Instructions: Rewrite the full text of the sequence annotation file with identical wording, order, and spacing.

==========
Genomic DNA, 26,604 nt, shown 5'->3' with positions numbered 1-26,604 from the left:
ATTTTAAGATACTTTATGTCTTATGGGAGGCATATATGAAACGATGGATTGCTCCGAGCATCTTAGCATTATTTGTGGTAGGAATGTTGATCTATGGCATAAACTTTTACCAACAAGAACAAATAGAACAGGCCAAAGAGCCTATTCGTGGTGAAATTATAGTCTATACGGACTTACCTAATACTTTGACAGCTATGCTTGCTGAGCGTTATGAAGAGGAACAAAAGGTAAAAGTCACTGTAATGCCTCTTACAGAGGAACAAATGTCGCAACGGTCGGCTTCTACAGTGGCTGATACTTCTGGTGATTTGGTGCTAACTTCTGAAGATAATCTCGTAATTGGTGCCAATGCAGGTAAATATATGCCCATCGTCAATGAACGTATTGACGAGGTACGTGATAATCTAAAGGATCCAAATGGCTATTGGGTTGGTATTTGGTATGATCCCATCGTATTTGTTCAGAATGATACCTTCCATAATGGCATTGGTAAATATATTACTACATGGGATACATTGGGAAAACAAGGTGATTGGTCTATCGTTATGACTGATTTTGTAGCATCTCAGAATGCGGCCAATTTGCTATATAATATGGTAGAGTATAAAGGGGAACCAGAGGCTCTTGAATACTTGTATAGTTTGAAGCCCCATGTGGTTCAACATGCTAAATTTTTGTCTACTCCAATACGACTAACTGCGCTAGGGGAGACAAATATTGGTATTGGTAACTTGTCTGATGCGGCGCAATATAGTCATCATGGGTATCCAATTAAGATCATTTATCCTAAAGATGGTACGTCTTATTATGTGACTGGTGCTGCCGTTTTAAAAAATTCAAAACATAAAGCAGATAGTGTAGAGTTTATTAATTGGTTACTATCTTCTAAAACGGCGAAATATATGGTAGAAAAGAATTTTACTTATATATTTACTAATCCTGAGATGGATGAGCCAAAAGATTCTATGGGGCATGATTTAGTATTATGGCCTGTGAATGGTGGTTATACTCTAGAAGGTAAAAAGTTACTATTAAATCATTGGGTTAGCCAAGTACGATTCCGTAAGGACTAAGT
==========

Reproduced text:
Genomic DNA, 26,604 nt, shown 5'->3' with positions numbered 1-26,604 from the left:
ATTTTAAGATACTTTATGTCTTATGGGAGGCATATATGAAACGATGGATTGCTCCGAGCATCTTAGCATTATTTGTGGTAGGAATGTTGATCTATGGCATAAACTTTTACCAACAAGAACAAATAGAACAGGCCAAAGAGCCTATTCGTGGTGAAATTATAGTCTATACGGACTTACCTAATACTTTGACAGCTATGCTTGCTGAGCGTTATGAAGAGGAACAAAAGGTAAAAGTCACTGTAATGCCTCTTACAGAGGAACAAATGTCGCAACGGTCGGCTTCTACAGTGGCTGATACTTCTGGTGATTTGGTGCTAACTTCTGAAGATAATCTCGTAATTGGTGCCAATGCAGGTAAATATATGCCCATCGTCAATGAACGTATTGACGAGGTACGTGATAATCTAAAGGATCCAAATGGCTATTGGGTTGGTATTTGGTATGATCCCATCGTATTTGTTCAGAATGATACCTTCCATAATGGCATTGGTAAATATATTACTACATGGGATACATTGGGAAAACAAGGTGATTGGTCTATCGTTATGACTGATTTTGTAGCATCTCAGAATGCGGCCAATTTGCTATATAATATGGTAGAGTATAAAGGGGAACCAGAGGCTCTTGAATACTTGTATAGTTTGAAGCCCCATGTGGTTCAACATGCTAAATTTTTGTCTACTCCAATACGACTAACTGCGCTAGGGGAGACAAATATTGGTATTGGTAACTTGTCTGATGCGGCGCAATATAGTCATCATGGGTATCCAATTAAGATCATTTATCCTAAAGATGGTACGTCTTATTATGTGACTGGTGCTGCCGTTTTAAAAAATTCAAAACATAAAGCAGATAGTGTAGAGTTTATTAATTGGTTACTATCTTCTAAAACGGCGAAATATATGGTAGAAAAGAATTTTACTTATATATTTACTAATCCTGAGATGGATGAGCCAAAAGATTCTATGGGGCATGATTTAGTATTATGGCCTGTGAATGGTGGTTATACTCTAGAAGGTAAAAAGTTACTATTAAATCATTGGGTTAGCCAAGTACGATTCCGTAAGGACTAAGT